I wonder why people think Doom 3 is scary. It might have been scary for about the first 10 minutes. Sure it startles you, but in my books, that is not horror. It’s just some cheap trick you do over and over again. Making monsters appear suddenly behind the enemy is one of these tricks. It works when done very rarely. If every enemy you encounter sneaks up on you from behind, it gets boring.

When you have less enemies to fight, the meaning of those encounters is way higher. And when the enemies are different (you can’t just simply blast your way through all of them), you have to be on your toes all the time.

Environment has a strong part to play on how scary the game is. When the game hints through the environment that there is something wrong, it gets the player on his toes. It doesn’t have to yell it straight to your face. In my opinion subtle hints are way more effective. And of course sounds. They can really make the mood or they can destroy every bit of it. I’ve noticed that when you have a silent and scary background music you can see monsters in every corner.

So in my opinion cheap trick are lame and only work for some time. Better use more subtle ways to set the right mood. Let the player imagination do the rest. And never ever release the pressure. Enemy encounters release it a little. At least I’m more relaxed after I’ve killed a monster.

As for an example, I might say Alien vs. Predator 2. Now that game wasn’t so scary when you played on alien or predator, but for the marines. The radar is just a pain in the ass :D. The beeping sets a nice mood. And when it starts to beep faster and you see something on it, now that’s scary.

Because to some players (me included), there’s nothing else that can be scary in a game, as we have total control over what we’re doing, mood and suspense don’t mean much to us. Something can be scary only if the player can’t do anything against it.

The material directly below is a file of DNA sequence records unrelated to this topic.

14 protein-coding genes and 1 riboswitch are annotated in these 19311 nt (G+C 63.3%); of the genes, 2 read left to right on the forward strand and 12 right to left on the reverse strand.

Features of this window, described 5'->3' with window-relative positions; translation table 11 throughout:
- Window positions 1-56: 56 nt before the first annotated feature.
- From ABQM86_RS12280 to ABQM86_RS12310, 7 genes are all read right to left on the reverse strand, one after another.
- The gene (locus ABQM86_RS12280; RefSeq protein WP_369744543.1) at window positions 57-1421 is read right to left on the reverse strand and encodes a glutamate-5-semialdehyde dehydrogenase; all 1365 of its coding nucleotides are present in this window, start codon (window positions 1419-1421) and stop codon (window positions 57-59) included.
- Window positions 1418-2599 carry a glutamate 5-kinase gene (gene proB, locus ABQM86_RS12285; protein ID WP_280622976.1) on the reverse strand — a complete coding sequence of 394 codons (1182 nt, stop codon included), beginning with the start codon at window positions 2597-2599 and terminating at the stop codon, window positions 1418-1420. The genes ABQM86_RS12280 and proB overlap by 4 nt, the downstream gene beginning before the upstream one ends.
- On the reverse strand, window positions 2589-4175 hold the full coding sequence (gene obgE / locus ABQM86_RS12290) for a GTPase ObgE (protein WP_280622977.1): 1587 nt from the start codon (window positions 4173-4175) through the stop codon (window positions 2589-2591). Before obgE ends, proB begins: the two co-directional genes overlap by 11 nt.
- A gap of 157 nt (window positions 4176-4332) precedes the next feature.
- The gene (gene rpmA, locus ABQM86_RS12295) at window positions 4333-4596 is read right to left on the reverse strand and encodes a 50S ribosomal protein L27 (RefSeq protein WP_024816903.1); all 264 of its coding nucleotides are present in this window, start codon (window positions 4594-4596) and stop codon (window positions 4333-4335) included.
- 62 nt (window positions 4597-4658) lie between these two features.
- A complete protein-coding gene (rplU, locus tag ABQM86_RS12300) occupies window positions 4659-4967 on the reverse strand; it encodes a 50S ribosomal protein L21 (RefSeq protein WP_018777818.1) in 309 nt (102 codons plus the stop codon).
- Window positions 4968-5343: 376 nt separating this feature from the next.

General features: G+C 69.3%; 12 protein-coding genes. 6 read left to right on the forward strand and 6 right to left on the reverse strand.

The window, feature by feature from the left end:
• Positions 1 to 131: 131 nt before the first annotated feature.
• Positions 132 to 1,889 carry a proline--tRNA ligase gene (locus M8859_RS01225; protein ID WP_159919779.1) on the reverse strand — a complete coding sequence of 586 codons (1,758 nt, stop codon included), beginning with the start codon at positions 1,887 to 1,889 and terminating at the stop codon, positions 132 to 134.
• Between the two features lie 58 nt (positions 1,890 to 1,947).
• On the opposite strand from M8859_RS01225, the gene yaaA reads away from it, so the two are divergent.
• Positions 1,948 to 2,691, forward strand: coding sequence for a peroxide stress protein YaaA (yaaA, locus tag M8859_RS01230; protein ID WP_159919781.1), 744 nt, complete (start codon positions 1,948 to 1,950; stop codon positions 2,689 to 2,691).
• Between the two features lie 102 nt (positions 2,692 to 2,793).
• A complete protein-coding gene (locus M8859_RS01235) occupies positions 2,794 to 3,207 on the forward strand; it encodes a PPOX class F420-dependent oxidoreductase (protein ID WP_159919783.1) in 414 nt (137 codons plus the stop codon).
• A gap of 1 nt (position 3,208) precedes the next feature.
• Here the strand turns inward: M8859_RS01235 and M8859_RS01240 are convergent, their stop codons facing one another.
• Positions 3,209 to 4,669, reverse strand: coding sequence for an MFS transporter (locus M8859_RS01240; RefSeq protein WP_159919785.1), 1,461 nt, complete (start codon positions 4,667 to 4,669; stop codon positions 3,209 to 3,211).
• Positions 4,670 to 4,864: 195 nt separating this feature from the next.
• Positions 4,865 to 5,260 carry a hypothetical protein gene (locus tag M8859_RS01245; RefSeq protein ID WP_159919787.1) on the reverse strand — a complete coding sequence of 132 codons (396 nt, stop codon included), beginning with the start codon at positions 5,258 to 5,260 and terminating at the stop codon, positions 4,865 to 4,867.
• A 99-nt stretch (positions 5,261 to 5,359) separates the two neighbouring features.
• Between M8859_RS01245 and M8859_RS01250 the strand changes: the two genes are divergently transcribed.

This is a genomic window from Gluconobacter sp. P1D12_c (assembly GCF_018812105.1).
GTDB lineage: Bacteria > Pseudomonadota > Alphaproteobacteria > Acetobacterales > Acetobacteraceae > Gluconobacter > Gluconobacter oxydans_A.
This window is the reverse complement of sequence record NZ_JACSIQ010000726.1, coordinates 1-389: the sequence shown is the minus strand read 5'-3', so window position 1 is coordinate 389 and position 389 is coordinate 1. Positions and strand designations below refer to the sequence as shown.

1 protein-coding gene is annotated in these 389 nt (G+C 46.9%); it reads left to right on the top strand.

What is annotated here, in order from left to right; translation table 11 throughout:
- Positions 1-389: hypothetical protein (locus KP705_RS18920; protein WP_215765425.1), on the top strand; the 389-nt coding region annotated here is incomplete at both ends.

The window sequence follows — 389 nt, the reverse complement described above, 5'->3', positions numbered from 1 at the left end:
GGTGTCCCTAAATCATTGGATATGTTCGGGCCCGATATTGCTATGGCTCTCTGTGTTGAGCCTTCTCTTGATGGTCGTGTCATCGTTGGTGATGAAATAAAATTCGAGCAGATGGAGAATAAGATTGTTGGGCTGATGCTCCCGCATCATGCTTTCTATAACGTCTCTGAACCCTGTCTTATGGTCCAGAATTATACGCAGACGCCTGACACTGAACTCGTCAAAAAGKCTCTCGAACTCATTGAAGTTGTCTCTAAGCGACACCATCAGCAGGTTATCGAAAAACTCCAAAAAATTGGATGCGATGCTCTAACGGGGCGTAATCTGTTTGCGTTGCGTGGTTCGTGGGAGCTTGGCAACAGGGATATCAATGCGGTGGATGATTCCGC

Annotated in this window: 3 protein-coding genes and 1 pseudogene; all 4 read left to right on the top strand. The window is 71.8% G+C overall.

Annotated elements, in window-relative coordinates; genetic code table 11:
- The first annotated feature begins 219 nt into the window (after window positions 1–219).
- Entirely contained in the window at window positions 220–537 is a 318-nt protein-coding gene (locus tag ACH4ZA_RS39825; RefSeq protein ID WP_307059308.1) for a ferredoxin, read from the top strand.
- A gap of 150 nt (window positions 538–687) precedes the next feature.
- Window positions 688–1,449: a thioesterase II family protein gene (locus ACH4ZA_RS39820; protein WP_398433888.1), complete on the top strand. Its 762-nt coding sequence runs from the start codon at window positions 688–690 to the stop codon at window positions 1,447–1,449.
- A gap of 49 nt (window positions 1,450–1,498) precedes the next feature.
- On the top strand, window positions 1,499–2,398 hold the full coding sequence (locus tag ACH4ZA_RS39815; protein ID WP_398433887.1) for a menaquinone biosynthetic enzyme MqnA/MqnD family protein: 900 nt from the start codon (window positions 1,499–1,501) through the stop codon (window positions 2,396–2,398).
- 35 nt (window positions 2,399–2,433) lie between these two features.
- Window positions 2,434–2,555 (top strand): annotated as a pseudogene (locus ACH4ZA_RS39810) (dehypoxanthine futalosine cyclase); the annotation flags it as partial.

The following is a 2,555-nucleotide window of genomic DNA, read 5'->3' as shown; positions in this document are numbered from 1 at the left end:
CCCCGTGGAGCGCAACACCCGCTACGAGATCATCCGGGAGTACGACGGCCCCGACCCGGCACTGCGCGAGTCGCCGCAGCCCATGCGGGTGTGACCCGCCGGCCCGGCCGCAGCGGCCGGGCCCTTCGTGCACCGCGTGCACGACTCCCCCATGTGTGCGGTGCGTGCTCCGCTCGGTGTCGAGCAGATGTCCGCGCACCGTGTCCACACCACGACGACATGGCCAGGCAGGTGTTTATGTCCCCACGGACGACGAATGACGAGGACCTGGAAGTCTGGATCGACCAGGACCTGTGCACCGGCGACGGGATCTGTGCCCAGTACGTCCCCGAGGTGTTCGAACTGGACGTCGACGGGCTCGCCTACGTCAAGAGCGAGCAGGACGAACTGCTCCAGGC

And AVP used aliens popping out of nowhere a lot, even if you have the radar with you.

Now, something else that can be “scary”: have the player constantly run low on everything, which will make him have to make good choices in a rush.

Another question… Should i use first person or third person?

If your game has checkpoints or another mechanism that means repeating sections randomise whether and where the enemy is there, it helps keep the suspense.

Well, I think that things that make a game scary is the paranoia. Like, when you get used to enemies coming out of nowhere, that gets boring after a while, but you need that to create the incredible suspense later when there are no enemies, just puzzles that leave you in vulnerable places. As for the 3rd or 1st person mode, use a combination of both. It creates a nice contrast. Create a baddie that grabs you and puts the camera in third person mode. Or, occasionally, in the parts with fewer baddies, change the camera from first person to looking through a crack in a door, or a vent or something. This especially works to keep a player away from something. I know that i won’t want to go near that door if suddenly I’m looking through the eyes of some unimaginable terror, just waiting for me to continue. Also, if you switch the camera like that, it can give the impression that there are baddies waiting in the side lines even though there are none around.